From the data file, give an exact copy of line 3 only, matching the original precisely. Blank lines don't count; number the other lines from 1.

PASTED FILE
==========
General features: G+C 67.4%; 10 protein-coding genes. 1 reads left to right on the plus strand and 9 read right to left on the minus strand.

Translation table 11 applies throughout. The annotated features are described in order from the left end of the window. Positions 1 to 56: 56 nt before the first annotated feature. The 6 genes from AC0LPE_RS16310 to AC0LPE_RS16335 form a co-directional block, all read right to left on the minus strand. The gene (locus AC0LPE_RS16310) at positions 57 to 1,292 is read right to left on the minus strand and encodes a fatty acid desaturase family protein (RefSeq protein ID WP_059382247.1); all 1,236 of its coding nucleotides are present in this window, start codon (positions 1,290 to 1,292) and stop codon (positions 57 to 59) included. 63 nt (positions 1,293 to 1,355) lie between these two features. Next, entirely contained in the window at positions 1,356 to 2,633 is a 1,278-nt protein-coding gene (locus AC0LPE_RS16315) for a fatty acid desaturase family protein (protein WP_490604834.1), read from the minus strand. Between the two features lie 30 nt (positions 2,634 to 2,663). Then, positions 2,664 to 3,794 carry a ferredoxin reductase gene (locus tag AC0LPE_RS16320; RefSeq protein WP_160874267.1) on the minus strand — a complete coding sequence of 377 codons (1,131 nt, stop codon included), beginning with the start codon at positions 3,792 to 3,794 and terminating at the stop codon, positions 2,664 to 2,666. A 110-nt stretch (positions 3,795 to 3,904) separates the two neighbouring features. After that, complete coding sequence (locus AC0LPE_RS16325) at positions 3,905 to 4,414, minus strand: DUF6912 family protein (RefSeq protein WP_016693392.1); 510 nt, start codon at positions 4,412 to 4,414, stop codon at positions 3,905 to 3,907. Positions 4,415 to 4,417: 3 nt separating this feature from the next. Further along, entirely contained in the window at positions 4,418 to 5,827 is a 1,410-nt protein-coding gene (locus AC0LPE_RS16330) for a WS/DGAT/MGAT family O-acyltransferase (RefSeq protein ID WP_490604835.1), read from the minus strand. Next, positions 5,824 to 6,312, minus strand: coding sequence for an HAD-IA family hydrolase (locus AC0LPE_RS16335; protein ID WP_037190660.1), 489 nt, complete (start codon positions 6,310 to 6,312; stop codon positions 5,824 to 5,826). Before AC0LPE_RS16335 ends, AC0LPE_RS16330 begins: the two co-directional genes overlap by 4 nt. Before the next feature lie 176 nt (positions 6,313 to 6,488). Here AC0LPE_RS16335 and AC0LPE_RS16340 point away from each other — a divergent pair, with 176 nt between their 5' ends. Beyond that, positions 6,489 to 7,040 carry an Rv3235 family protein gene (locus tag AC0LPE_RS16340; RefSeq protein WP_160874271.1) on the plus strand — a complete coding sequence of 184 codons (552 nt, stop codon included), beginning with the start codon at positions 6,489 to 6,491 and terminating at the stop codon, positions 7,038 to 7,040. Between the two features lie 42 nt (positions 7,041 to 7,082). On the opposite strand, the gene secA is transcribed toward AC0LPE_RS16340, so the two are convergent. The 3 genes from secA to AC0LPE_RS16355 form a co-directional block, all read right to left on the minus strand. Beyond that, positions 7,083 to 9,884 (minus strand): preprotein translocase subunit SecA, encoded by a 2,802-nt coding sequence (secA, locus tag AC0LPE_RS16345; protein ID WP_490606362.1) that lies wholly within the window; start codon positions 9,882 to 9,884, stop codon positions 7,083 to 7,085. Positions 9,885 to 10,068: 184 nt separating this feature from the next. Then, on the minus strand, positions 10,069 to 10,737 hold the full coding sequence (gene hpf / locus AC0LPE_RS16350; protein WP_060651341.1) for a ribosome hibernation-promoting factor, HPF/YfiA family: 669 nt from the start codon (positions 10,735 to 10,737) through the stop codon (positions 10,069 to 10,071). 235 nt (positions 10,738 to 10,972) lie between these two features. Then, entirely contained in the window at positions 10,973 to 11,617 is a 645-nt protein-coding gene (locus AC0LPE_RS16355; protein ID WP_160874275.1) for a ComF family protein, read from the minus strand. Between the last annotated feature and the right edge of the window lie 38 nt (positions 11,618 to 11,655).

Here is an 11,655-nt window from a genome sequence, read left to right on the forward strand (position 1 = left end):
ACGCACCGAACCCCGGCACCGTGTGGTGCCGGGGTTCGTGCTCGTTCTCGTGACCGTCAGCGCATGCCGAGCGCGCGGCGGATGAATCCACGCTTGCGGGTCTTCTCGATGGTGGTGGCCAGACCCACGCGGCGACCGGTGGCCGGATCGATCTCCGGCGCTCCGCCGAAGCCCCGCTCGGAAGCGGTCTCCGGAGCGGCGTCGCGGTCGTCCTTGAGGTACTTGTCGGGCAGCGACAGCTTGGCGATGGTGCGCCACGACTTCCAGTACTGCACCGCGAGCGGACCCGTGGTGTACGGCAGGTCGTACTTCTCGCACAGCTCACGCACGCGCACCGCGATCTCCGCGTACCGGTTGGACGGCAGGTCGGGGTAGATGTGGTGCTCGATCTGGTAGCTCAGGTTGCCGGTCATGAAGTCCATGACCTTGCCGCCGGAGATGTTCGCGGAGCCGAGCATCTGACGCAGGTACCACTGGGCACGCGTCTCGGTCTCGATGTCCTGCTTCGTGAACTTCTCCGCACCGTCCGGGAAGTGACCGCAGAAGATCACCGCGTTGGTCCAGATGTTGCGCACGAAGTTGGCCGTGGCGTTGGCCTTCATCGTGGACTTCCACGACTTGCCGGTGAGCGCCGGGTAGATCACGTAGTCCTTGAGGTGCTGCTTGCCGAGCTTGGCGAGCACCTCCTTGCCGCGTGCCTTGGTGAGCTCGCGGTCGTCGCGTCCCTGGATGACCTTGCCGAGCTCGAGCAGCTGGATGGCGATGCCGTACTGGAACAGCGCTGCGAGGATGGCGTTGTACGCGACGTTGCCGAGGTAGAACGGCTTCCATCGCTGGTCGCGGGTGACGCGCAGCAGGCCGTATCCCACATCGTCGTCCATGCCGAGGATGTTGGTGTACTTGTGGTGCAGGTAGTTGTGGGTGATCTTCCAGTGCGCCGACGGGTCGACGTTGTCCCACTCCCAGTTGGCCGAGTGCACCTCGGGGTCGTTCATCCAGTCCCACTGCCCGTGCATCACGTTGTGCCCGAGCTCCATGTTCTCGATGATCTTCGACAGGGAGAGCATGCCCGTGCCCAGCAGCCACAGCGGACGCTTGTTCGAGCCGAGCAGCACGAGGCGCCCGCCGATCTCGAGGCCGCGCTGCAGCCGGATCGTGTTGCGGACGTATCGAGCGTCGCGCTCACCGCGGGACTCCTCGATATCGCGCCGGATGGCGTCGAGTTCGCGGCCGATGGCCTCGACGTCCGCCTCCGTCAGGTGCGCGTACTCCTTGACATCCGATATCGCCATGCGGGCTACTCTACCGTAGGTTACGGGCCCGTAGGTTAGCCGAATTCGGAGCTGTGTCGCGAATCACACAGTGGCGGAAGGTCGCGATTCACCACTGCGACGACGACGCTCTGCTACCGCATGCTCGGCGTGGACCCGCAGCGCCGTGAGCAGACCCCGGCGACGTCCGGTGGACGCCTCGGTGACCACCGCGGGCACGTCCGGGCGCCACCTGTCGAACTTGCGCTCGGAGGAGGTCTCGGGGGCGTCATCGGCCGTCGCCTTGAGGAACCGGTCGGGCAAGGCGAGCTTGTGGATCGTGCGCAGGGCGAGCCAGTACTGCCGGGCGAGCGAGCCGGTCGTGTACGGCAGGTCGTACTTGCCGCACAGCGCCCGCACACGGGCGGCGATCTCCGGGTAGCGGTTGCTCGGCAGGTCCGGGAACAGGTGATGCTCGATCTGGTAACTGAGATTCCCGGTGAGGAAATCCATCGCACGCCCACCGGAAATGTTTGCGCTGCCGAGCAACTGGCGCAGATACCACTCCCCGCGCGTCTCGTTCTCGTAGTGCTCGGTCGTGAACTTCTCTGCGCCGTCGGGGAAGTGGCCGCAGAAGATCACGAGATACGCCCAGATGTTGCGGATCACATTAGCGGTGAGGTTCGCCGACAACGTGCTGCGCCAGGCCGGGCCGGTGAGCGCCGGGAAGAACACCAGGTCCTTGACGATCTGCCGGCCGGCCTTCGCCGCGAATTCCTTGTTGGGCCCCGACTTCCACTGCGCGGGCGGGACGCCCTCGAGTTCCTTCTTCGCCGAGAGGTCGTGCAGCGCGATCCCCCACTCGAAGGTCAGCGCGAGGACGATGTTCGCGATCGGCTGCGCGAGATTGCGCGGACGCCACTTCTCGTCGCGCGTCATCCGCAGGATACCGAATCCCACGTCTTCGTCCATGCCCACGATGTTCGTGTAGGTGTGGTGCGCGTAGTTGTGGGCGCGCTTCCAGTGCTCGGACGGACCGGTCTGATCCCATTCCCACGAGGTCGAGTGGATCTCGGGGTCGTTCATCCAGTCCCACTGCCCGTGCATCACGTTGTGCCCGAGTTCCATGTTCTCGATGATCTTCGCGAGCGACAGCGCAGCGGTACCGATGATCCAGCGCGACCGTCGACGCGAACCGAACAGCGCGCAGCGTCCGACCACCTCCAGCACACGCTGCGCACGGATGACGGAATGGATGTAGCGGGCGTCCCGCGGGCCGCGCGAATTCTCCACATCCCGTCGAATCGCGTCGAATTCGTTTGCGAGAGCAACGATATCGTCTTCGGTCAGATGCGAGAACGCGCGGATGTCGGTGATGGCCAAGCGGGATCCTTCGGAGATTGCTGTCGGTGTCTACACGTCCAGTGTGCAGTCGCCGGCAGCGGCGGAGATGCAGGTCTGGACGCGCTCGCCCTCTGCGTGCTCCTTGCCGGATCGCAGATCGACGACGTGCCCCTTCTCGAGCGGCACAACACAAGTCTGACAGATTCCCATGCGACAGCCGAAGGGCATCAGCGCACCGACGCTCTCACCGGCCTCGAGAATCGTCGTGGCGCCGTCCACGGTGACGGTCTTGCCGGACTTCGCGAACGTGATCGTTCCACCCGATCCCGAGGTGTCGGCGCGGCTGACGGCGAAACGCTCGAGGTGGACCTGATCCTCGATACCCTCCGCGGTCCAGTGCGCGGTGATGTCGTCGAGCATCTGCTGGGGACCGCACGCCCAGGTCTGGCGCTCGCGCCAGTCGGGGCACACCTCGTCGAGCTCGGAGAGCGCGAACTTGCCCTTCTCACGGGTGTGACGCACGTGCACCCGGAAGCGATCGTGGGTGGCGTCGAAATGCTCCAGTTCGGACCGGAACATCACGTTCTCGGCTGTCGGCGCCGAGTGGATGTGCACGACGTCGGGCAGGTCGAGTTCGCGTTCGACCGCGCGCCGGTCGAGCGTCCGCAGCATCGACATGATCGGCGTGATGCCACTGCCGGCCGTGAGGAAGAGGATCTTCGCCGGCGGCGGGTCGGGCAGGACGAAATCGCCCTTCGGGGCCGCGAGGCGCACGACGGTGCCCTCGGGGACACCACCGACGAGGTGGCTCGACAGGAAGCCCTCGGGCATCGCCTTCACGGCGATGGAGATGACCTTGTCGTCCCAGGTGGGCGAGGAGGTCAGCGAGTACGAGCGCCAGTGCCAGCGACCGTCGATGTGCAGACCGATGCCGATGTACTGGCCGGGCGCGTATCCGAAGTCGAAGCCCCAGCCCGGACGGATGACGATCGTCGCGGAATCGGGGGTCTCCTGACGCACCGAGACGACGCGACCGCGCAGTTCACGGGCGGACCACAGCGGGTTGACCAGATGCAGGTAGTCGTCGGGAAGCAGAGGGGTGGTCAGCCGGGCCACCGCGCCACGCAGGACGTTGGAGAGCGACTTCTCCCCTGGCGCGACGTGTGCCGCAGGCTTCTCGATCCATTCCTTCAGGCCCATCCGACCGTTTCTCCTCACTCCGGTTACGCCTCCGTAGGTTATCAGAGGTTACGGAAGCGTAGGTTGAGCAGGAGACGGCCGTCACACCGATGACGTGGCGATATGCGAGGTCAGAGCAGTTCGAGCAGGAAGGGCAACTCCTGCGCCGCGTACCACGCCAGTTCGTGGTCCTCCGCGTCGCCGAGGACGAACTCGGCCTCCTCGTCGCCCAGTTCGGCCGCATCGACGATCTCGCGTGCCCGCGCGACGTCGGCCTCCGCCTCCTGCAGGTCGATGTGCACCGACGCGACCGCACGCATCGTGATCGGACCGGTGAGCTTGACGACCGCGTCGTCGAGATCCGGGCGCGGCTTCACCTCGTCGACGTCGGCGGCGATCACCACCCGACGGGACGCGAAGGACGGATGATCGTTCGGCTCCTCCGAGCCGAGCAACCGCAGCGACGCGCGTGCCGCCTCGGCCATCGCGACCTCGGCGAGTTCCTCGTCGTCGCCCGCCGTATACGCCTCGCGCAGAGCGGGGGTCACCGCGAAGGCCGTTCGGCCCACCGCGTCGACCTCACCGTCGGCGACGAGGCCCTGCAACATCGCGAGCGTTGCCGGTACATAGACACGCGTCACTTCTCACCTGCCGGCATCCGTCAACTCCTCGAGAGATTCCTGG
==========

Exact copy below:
Here is an 11,655-nt window from a genome sequence, read left to right on the forward strand (position 1 = left end):